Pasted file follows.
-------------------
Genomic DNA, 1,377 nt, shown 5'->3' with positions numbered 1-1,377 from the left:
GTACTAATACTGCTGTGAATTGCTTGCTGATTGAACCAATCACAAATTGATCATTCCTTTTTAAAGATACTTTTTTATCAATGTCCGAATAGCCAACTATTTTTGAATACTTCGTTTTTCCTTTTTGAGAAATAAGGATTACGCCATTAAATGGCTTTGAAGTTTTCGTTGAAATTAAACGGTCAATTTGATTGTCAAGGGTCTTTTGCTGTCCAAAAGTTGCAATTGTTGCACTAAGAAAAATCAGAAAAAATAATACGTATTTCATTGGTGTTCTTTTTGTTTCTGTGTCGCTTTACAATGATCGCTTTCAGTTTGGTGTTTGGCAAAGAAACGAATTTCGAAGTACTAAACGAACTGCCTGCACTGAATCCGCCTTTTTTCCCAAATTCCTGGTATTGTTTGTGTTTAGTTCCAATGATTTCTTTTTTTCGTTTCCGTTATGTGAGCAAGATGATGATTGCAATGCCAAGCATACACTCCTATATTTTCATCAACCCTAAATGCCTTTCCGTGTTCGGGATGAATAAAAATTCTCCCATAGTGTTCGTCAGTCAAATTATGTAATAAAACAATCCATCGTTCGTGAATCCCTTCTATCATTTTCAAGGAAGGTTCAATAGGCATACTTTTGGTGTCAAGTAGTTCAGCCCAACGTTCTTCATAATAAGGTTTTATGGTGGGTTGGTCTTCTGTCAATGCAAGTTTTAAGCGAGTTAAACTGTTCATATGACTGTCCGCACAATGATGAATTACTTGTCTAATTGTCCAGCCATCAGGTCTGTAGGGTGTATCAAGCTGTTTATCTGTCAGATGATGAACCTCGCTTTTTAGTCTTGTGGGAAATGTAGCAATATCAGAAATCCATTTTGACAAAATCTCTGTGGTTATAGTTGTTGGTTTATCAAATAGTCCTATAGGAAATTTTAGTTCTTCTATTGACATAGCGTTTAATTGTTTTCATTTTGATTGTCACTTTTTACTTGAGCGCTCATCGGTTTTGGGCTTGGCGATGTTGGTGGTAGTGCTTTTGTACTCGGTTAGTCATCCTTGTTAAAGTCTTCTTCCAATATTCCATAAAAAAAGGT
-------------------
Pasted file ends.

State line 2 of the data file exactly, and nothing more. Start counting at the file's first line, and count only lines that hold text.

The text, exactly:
GTACTAATACTGCTGTGAATTGCTTGCTGATTGAACCAATCACAAATTGATCATTCCTTTTTAAAGATACTTTTTTATCAATGTCCGAATAGCCAACTATTTTTGAATACTTCGTTTTTCCTTTTTGAGAAATAAGGATTACGCCATTAAATGGCTTTGAAGTTTTCGTTGAAATTAAACGGTCAATTTGATTGTCAAGGGTCTTTTGCTGTCCAAAAGTTGCAATTGTTGCACTAAGAAAAATCAGAAAAAATAATACGTATTTCATTGGTGTTCTTTTTGTTTCTGTGTCGCTTTACAATGATCGCTTTCAGTTTGGTGTTTGGCAAAGAAACGAATTTCGAAGTACTAAACGAACTGCCTGCACTGAATCCGCCTTTTTTCCCAAATTCCTGGTATTGTTTGTGTTTAGTTCCAATGATTTCTTTTTTTCGTTTCCGTTATGTGAGCAAGATGATGATTGCAATGCCAAGCATACACTCCTATATTTTCATCAACCCTAAATGCCTTTCCGTGTTCGGGATGAATAAAAATTCTCCCATAGTGTTCGTCAGTCAAATTATGTAATAAAACAATCCATCGTTCGTGAATCCCTTCTATCATTTTCAAGGAAGGTTCAATAGGCATACTTTTGGTGTCAAGTAGTTCAGCCCAACGTTCTTCATAATAAGGTTTTATGGTGGGTTGGTCTTCTGTCAATGCAAGTTTTAAGCGAGTTAAACTGTTCATATGACTGTCCGCACAATGATGAATTACTTGTCTAATTGTCCAGCCATCAGGTCTGTAGGGTGTATCAAGCTGTTTATCTGTCAGATGATGAACCTCGCTTTTTAGTCTTGTGGGAAATGTAGCAATATCAGAAATCCATTTTGACAAAATCTCTGTGGTTATAGTTGTTGGTTTATCAAATAGTCCTATAGGAAATTTTAGTTCTTCTATTGACATAGCGTTTAATTGTTTTCATTTTGATTGTCACTTTTTACTTGAGCGCTCATCGGTTTTGGGCTTGGCGATGTTGGTGGTAGTGCTTTTGTACTCGGTTAGTCATCCTTGTTAAAGTCTTCTTCCAATATTCCATAAAAAAAGGT